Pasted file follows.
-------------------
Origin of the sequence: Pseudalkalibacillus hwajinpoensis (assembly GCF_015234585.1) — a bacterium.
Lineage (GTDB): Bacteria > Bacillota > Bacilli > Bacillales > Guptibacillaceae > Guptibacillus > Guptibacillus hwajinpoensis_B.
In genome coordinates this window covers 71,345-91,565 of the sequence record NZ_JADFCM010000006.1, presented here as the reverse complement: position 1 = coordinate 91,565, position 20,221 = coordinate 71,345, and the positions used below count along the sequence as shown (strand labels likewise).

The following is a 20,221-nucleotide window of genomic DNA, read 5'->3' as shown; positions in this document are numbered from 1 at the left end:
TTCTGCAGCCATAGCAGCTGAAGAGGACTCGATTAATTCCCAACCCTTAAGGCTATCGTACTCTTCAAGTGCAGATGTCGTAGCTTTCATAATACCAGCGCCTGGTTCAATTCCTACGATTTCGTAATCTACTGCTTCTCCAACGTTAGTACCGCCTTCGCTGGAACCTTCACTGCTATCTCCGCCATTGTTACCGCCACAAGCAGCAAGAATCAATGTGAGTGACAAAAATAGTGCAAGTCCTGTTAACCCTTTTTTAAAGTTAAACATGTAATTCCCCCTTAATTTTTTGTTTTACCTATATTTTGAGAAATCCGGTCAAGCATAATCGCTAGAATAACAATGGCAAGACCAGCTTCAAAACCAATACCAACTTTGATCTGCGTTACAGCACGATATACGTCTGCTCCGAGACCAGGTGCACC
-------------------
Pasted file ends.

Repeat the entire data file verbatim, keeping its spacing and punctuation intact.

Origin of the sequence: Pseudalkalibacillus hwajinpoensis (assembly GCF_015234585.1) — a bacterium.
Lineage (GTDB): Bacteria > Bacillota > Bacilli > Bacillales > Guptibacillaceae > Guptibacillus > Guptibacillus hwajinpoensis_B.
In genome coordinates this window covers 71,345-91,565 of the sequence record NZ_JADFCM010000006.1, presented here as the reverse complement: position 1 = coordinate 91,565, position 20,221 = coordinate 71,345, and the positions used below count along the sequence as shown (strand labels likewise).

The following is a 20,221-nucleotide window of genomic DNA, read 5'->3' as shown; positions in this document are numbered from 1 at the left end:
TTCTGCAGCCATAGCAGCTGAAGAGGACTCGATTAATTCCCAACCCTTAAGGCTATCGTACTCTTCAAGTGCAGATGTCGTAGCTTTCATAATACCAGCGCCTGGTTCAATTCCTACGATTTCGTAATCTACTGCTTCTCCAACGTTAGTACCGCCTTCGCTGGAACCTTCACTGCTATCTCCGCCATTGTTACCGCCACAAGCAGCAAGAATCAATGTGAGTGACAAAAATAGTGCAAGTCCTGTTAACCCTTTTTTAAAGTTAAACATGTAATTCCCCCTTAATTTTTTGTTTTACCTATATTTTGAGAAATCCGGTCAAGCATAATCGCTAGAATAACAATGGCAAGACCAGCTTCAAAACCAATACCAACTTTGATCTGCGTTACAGCACGATATACGTCTGCTCCGAGACCAGGTGCACC